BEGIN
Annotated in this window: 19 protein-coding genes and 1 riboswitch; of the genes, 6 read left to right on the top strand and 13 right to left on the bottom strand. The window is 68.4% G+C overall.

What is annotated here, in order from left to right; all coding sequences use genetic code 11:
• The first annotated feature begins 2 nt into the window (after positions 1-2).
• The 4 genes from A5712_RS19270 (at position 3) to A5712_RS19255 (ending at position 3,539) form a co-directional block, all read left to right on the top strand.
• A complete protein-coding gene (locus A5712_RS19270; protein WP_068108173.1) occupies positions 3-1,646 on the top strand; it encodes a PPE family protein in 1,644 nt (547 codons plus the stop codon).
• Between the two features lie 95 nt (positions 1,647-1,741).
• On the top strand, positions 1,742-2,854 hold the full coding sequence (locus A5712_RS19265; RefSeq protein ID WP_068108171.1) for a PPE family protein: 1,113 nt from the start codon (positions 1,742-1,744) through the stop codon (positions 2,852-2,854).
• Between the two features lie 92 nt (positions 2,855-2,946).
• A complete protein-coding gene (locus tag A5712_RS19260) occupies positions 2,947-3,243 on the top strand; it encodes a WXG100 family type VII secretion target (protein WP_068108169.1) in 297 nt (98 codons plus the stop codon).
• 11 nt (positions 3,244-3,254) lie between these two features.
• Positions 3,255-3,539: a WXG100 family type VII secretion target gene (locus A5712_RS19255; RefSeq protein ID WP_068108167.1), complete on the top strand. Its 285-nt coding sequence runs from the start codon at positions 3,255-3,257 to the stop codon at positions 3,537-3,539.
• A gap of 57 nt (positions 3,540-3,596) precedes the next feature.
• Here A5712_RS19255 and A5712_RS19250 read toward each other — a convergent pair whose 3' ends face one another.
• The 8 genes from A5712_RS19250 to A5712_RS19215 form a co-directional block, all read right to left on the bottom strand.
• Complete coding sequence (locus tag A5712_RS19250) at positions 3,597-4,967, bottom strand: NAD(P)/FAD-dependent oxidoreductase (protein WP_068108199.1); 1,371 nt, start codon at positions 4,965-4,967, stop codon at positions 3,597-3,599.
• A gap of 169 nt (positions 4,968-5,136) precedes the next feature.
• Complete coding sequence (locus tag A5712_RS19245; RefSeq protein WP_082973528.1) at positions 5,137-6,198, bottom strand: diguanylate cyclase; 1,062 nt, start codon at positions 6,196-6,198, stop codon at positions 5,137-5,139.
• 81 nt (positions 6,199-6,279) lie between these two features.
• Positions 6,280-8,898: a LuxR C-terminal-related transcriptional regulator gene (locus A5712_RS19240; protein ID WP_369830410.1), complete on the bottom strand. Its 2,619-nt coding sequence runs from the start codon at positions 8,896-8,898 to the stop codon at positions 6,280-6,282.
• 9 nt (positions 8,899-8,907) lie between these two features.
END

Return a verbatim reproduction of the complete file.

Annotated in this window: 19 protein-coding genes and 1 riboswitch; of the genes, 6 read left to right on the top strand and 13 right to left on the bottom strand. The window is 68.4% G+C overall.

What is annotated here, in order from left to right; all coding sequences use genetic code 11:
• The first annotated feature begins 2 nt into the window (after positions 1-2).
• The 4 genes from A5712_RS19270 (at position 3) to A5712_RS19255 (ending at position 3,539) form a co-directional block, all read left to right on the top strand.
• A complete protein-coding gene (locus A5712_RS19270; protein WP_068108173.1) occupies positions 3-1,646 on the top strand; it encodes a PPE family protein in 1,644 nt (547 codons plus the stop codon).
• Between the two features lie 95 nt (positions 1,647-1,741).
• On the top strand, positions 1,742-2,854 hold the full coding sequence (locus A5712_RS19265; RefSeq protein ID WP_068108171.1) for a PPE family protein: 1,113 nt from the start codon (positions 1,742-1,744) through the stop codon (positions 2,852-2,854).
• Between the two features lie 92 nt (positions 2,855-2,946).
• A complete protein-coding gene (locus tag A5712_RS19260) occupies positions 2,947-3,243 on the top strand; it encodes a WXG100 family type VII secretion target (protein WP_068108169.1) in 297 nt (98 codons plus the stop codon).
• 11 nt (positions 3,244-3,254) lie between these two features.
• Positions 3,255-3,539: a WXG100 family type VII secretion target gene (locus A5712_RS19255; RefSeq protein ID WP_068108167.1), complete on the top strand. Its 285-nt coding sequence runs from the start codon at positions 3,255-3,257 to the stop codon at positions 3,537-3,539.
• A gap of 57 nt (positions 3,540-3,596) precedes the next feature.
• Here A5712_RS19255 and A5712_RS19250 read toward each other — a convergent pair whose 3' ends face one another.
• The 8 genes from A5712_RS19250 to A5712_RS19215 form a co-directional block, all read right to left on the bottom strand.
• Complete coding sequence (locus tag A5712_RS19250) at positions 3,597-4,967, bottom strand: NAD(P)/FAD-dependent oxidoreductase (protein WP_068108199.1); 1,371 nt, start codon at positions 4,965-4,967, stop codon at positions 3,597-3,599.
• A gap of 169 nt (positions 4,968-5,136) precedes the next feature.
• Complete coding sequence (locus tag A5712_RS19245; RefSeq protein WP_082973528.1) at positions 5,137-6,198, bottom strand: diguanylate cyclase; 1,062 nt, start codon at positions 6,196-6,198, stop codon at positions 5,137-5,139.
• 81 nt (positions 6,199-6,279) lie between these two features.
• Positions 6,280-8,898: a LuxR C-terminal-related transcriptional regulator gene (locus A5712_RS19240; protein ID WP_369830410.1), complete on the bottom strand. Its 2,619-nt coding sequence runs from the start codon at positions 8,896-8,898 to the stop codon at positions 6,280-6,282.
• 9 nt (positions 8,899-8,907) lie between these two features.